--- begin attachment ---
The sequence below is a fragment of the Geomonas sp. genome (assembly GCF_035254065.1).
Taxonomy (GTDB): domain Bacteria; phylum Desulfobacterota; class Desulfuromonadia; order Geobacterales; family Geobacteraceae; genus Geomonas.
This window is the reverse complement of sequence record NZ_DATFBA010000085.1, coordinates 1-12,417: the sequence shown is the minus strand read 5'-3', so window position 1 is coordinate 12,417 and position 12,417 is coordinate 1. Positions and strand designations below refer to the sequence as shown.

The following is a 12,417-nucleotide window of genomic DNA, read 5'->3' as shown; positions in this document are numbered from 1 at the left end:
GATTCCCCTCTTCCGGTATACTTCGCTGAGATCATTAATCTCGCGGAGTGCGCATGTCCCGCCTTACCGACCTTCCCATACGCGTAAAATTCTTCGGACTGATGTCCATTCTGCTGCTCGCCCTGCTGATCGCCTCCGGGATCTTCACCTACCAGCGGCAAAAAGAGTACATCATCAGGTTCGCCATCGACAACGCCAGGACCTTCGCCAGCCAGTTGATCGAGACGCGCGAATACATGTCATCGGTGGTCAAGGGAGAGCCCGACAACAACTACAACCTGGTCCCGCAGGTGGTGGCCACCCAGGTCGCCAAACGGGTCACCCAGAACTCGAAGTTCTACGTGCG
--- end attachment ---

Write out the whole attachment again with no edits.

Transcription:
The sequence below is a fragment of the Geomonas sp. genome (assembly GCF_035254065.1).
Taxonomy (GTDB): domain Bacteria; phylum Desulfobacterota; class Desulfuromonadia; order Geobacterales; family Geobacteraceae; genus Geomonas.
This window is the reverse complement of sequence record NZ_DATFBA010000085.1, coordinates 1-12,417: the sequence shown is the minus strand read 5'-3', so window position 1 is coordinate 12,417 and position 12,417 is coordinate 1. Positions and strand designations below refer to the sequence as shown.

The following is a 12,417-nucleotide window of genomic DNA, read 5'->3' as shown; positions in this document are numbered from 1 at the left end:
GATTCCCCTCTTCCGGTATACTTCGCTGAGATCATTAATCTCGCGGAGTGCGCATGTCCCGCCTTACCGACCTTCCCATACGCGTAAAATTCTTCGGACTGATGTCCATTCTGCTGCTCGCCCTGCTGATCGCCTCCGGGATCTTCACCTACCAGCGGCAAAAAGAGTACATCATCAGGTTCGCCATCGACAACGCCAGGACCTTCGCCAGCCAGTTGATCGAGACGCGCGAATACATGTCATCGGTGGTCAAGGGAGAGCCCGACAACAACTACAACCTGGTCCCGCAGGTGGTGGCCACCCAGGTCGCCAAACGGGTCACCCAGAACTCGAAGTTCTACGTGCG